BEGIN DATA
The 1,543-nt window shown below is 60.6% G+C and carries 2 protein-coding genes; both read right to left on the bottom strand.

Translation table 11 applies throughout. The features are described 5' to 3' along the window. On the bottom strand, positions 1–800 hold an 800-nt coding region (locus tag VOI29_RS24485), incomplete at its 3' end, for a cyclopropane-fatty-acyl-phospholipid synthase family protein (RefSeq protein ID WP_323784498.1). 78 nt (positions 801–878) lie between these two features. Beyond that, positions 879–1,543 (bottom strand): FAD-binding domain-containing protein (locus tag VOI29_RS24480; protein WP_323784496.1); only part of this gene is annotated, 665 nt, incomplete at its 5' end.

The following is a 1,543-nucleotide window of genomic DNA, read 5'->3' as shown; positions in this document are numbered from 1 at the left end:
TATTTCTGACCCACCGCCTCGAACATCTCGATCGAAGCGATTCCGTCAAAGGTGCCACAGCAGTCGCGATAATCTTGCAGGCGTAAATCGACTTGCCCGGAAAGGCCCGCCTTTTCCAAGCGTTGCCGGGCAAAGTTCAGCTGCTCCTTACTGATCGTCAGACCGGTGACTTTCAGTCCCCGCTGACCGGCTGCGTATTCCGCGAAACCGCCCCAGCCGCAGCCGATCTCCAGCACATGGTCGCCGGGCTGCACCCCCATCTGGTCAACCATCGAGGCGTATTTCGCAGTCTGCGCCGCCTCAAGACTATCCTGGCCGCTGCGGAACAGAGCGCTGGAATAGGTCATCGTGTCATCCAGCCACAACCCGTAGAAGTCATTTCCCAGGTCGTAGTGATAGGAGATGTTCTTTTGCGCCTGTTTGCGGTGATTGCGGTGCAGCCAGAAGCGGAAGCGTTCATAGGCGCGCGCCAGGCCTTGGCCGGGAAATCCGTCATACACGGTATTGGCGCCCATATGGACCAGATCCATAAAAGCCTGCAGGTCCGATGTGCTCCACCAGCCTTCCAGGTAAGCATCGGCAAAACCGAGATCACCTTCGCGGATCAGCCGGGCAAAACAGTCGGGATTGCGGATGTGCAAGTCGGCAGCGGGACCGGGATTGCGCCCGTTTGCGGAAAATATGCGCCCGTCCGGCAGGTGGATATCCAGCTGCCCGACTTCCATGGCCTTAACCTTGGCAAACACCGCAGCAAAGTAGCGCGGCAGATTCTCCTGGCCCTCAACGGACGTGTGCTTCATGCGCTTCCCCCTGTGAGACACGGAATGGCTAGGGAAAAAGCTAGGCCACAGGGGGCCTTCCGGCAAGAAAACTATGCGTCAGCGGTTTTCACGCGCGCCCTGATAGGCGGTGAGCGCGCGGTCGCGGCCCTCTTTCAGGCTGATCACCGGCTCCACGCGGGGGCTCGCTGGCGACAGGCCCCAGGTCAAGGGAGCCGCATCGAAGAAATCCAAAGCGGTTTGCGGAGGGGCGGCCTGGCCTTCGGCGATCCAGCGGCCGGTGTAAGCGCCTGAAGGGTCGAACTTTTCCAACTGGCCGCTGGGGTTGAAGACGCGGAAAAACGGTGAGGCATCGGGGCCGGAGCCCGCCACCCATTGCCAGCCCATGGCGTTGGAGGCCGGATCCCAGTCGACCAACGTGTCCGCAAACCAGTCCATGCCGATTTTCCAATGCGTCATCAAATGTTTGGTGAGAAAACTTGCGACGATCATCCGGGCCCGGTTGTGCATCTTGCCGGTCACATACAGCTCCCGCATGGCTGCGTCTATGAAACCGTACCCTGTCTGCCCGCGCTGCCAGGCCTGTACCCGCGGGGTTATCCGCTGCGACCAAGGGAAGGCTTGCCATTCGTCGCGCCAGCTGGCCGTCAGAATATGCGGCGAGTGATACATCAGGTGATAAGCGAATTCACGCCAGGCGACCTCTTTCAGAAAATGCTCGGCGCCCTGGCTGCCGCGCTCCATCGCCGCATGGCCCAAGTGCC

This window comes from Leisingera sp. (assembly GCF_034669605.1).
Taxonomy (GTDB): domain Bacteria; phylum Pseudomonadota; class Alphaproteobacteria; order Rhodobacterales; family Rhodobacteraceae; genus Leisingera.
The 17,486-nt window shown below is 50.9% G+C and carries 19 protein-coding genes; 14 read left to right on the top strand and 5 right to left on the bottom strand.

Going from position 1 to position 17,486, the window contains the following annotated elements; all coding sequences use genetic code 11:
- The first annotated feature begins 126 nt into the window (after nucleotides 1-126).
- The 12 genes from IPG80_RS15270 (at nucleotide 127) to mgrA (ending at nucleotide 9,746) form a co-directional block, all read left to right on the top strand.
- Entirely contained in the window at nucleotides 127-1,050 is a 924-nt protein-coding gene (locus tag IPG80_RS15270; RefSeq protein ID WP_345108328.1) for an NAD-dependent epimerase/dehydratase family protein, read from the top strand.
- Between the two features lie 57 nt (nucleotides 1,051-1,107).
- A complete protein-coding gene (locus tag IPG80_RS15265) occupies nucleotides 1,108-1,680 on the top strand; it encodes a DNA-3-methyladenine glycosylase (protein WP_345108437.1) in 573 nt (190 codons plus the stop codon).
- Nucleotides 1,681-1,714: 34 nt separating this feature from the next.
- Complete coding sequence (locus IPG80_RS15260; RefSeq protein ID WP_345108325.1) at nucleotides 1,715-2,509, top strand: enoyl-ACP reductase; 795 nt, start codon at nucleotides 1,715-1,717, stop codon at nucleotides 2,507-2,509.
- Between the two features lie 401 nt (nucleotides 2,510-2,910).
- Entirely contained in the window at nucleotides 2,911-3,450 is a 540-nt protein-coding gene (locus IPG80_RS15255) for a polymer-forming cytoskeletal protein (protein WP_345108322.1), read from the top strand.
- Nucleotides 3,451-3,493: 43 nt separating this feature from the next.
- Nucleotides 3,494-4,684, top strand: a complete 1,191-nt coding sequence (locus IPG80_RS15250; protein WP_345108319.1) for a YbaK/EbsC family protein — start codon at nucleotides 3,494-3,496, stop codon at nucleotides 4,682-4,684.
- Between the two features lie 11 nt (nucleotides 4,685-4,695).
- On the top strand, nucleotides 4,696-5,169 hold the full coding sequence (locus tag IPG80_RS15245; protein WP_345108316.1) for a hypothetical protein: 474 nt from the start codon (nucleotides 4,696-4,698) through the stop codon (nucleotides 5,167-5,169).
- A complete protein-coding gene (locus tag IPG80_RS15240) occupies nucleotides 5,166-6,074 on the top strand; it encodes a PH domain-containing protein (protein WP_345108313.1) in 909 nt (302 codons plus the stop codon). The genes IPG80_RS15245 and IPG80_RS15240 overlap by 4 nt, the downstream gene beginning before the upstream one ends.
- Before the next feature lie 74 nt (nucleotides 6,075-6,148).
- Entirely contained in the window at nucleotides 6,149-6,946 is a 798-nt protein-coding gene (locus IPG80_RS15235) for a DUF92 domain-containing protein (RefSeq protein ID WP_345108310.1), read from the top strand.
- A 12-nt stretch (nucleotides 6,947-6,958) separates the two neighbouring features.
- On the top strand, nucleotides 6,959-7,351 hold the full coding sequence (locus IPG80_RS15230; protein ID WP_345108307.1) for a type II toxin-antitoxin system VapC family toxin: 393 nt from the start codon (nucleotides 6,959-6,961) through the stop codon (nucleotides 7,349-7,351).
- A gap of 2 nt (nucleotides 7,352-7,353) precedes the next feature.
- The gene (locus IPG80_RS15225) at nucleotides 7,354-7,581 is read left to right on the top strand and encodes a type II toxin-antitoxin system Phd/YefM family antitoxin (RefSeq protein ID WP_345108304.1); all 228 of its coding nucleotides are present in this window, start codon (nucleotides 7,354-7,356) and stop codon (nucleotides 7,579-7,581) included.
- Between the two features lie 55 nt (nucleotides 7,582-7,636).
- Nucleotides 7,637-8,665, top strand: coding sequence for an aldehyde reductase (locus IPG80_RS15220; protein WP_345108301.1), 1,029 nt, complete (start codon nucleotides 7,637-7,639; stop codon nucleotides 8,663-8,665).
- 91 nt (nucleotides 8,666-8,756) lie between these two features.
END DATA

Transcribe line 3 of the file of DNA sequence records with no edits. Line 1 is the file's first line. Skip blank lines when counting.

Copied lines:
The following is a 1,543-nucleotide window of genomic DNA, read 5'->3' as shown; positions in this document are numbered from 1 at the left end: